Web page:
Joseph J. Fahey. War and the Christian Conscience: Where Do You Stand? Maryknoll, NY: Orbis, 2005. xviii + 194 p.
In the past decade Christians in America have had to confront a perennially vexing question; what should one believe about the Christian’s relationship to war? Sadly, too many Christians simply believe that their government’s (or their particular wing of the church’s) posture on war is the Christian response, rather than examining the issue themselves.
In this work Joseph Fahey hopes to engage those who have never given much thought to their convictions on war (xv). The book divides neatly into three parts. The first part seeks to articulate a rudimentary understanding of conscience and its development. Before doing so though, Fahey creates a fictional story that centers on a college student named Nicole. Nicole and her classmates are thinking through their beliefs about war in light of their president’s reinstituting of the military draft for preventative warfare. While the story is not going to win any awards, it does meet Fahey’s goal of providing a more concrete context in which to think through the subject, which he will return to at different points throughout the work.
Fahey defines conscience as
the innate ability to determine the ethics of actions as morally good, bad, or indifferent (12).
For Fahey this “innate ability” is not an “inner voice” inherent in all humans, but rather refers to the potential to develop an understanding of good and bad subsequent to birth. From this Fahey explicates several “perspectives that form conscience.” These perspectives are culture (specific and general social groups one belongs to), duty, egoism, gender, religion, science, and utilitarianism. The discussion here is very general, so general at points it seems to undercut its usefulness. For example, Judaism, Christianity, and Islam are lumped together as “theistic religions,” and receive one paragraph. Little theological resources are provided at this point.
Part 2 of the book examines “War and Christian Conscience in Christian History,” and comprises the heart of the book. Four main positions, each receiving a separate chapter, are articulated: pacifism, just war, total war, and world community. Beginning in scripture and working its way up to contemporary society, Fahey ends with a summary of each model’s salient points and encourages the reader to write Nicole a letter in reference to the position.
The chapter’s dealings with scripture are not as deep as one would like, but they do provide the major battle grounds for the bible’s endorsement of each respective postion. The strength of the chapters are in the focus on historical figures who are stand outside consideration for most white protestants, like Bartolome de Las Casas. Also, at times Fahey’s historical analysis challenges (rightly in my estimation) traditional American opinions of certain historical figures and developments (eg Columbus is not someone to celebrate).
At times, Fahey’s analysis reveals his preference for both the pacifism and world community models. The biblical arguments for “just war” proponents are shot down with an intensity that is not matched in other chapters. This contributes the overall rhetoric behind Fahey’s understanding of the historical development of the church’s beliefs on war, revealing an anti-war bias. I have no problem with this in and of itself, but it is worth noting because Fahey’s book is endorsed by Patrick Coy specifically because it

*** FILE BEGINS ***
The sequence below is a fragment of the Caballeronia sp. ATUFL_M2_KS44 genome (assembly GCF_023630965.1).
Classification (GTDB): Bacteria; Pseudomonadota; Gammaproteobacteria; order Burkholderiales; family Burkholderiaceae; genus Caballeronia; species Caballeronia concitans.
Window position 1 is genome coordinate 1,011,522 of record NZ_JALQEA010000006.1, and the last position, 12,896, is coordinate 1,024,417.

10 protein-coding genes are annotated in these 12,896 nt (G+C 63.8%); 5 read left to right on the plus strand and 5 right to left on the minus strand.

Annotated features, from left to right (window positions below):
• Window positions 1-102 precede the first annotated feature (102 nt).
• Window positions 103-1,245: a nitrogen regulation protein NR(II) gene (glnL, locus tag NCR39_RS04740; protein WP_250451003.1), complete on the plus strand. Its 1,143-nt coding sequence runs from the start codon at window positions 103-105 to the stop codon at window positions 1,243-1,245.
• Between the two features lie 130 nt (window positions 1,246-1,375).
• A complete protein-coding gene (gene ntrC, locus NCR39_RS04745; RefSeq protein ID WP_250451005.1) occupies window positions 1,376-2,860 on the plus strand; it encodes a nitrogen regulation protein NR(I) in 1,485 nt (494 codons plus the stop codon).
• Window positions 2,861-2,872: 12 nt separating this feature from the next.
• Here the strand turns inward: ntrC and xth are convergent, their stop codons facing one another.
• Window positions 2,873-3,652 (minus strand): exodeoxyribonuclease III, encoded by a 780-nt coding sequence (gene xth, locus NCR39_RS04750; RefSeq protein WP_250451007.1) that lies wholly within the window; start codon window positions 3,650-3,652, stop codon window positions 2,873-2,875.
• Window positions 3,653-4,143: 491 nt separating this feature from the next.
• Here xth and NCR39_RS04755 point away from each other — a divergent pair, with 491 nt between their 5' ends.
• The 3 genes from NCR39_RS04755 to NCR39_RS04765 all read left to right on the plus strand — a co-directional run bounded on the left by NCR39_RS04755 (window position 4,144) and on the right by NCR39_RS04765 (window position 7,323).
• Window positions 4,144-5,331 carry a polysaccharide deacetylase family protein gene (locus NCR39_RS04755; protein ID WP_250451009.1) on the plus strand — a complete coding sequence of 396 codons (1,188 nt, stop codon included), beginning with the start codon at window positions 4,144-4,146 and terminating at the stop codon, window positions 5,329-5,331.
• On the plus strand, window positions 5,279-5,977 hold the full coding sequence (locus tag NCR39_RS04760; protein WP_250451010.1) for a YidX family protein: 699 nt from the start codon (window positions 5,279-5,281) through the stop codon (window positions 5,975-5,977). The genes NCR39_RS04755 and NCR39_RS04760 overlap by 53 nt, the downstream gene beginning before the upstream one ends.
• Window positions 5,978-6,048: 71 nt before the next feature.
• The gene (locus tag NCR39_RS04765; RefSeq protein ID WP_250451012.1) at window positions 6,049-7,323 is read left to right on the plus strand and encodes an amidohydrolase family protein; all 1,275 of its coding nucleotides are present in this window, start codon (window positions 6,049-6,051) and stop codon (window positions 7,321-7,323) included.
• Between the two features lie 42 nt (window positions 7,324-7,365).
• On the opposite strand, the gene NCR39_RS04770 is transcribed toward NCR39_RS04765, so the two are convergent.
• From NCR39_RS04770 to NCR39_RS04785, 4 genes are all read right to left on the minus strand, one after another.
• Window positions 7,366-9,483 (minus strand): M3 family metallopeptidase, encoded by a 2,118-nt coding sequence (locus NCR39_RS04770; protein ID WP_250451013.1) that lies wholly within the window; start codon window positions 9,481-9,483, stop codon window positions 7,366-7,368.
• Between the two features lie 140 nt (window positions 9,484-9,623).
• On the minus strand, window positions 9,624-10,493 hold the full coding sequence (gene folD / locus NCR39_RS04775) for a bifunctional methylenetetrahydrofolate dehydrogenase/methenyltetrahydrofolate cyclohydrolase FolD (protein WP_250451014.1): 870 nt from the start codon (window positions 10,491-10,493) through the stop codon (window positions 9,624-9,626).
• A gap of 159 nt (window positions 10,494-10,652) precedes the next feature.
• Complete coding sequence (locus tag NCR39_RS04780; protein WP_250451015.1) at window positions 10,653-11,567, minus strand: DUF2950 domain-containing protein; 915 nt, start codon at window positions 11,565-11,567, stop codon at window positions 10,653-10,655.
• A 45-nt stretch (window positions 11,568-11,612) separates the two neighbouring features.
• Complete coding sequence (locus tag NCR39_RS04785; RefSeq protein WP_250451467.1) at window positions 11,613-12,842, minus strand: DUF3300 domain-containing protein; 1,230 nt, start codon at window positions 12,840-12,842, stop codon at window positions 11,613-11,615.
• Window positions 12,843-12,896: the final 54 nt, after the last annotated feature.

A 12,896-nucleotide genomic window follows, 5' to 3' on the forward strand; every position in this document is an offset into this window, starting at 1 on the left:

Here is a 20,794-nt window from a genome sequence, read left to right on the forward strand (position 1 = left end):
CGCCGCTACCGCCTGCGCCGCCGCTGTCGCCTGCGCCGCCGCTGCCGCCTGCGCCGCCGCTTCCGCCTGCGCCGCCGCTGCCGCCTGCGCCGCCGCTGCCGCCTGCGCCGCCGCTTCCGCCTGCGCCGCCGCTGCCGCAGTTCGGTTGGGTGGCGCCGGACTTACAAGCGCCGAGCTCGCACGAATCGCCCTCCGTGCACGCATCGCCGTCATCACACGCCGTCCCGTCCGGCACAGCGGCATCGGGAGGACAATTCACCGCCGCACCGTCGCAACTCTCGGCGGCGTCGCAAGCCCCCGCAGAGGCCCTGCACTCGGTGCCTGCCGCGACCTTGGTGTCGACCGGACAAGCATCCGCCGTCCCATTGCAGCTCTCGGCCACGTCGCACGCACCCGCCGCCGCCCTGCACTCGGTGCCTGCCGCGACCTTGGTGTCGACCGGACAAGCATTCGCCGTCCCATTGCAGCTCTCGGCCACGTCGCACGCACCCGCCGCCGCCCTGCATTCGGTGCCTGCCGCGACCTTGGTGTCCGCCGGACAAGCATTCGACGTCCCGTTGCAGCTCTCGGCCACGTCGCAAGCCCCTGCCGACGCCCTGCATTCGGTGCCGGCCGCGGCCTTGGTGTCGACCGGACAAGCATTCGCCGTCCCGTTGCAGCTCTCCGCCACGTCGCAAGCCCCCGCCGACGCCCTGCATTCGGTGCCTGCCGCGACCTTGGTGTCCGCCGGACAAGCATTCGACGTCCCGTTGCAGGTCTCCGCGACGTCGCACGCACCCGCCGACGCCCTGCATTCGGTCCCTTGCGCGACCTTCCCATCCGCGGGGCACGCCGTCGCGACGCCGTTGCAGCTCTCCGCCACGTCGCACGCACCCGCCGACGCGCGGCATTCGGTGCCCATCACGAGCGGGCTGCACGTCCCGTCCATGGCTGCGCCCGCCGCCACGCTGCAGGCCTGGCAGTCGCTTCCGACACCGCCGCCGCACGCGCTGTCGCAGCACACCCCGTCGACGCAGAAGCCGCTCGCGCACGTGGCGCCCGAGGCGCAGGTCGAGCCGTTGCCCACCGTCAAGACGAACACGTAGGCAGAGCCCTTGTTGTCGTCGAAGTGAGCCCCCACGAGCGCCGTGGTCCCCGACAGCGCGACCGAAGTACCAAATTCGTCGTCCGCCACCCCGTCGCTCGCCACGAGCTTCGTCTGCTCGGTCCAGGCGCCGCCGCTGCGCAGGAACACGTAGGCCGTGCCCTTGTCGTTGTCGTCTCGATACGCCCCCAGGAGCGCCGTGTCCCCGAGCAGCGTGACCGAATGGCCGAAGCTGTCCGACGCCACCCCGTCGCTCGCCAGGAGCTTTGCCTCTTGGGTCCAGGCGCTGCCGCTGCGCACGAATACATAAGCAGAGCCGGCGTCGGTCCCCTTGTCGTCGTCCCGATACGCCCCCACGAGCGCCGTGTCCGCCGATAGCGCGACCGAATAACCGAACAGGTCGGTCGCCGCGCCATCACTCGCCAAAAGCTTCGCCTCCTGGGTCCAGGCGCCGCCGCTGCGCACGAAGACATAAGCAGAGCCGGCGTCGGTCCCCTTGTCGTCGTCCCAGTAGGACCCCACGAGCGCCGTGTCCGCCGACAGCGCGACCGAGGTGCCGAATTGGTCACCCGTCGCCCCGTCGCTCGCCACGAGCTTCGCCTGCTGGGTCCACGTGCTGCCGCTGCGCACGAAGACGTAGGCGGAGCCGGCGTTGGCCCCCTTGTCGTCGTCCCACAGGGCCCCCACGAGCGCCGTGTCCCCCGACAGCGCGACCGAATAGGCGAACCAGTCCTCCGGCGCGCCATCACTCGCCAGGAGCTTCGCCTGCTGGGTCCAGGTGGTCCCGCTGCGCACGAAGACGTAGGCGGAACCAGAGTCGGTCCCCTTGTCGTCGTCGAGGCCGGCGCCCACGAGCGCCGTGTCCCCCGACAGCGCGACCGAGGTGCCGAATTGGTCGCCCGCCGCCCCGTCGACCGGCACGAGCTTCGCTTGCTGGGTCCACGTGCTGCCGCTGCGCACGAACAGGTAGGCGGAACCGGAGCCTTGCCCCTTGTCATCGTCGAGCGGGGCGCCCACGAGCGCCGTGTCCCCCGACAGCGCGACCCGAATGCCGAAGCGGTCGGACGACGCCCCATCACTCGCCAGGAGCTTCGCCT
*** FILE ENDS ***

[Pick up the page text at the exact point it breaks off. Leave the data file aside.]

doesn’t tell anyone what to think about war, but teaches readers how to think about it on their own.
Due to its genre as a survey text that attempts to be nonpersuasive, one must understand that despite Fahey’s noble intentions, he has, like anyone else, been unable to remove his opinion from his work. However, occasionally it seems that this could have been avoided.
The last part of the book simply calls for the reader to make a choice regarding her/his opinion on war and the Christian conscience. He asks the reader to decide how moral decisions should be made, based on his perspectives in part one, and to decide which model, or combination of models, one holds regarding the Christian and war.
The major strength in this book is its historical explications of the church’s beliefs on war. For the novice, the historical overviews provided will enrich the believer’s understanding of both the Christian faith and its complex relationship with the issue of war. Further, the push towards making a decision on this issue, and the encouragement to continue wrestling with it are commendable attributes (193-194). Lastly, despite lapses the overall tenor of Fahey’s book is charitable in tone, making it a good place for the beginner.
The absense of any real theological depth is the main weakness of Fahey’s text. For Fahey the process of forming one’s conscience on war is little more than determining how one prefers to form their conscience, and then make a decision based on those criteria. It is a very modern, mechanical, individualistic approach that gives little attention to communal dynamics and frankly to the actual opinion of God. The scriptures are more like pedagogical ethical treatises rather than a witness to the Triune God and His work today.
This is a helpful “first book” for someone on the subject in that it provides the broad historical contexts in which someone can engage the issue. That being Fahey’s goal, he has for the most part succeeded. Beyond that, one should look elsewhere for more sustained, theological adept reflections on this troublesome issue.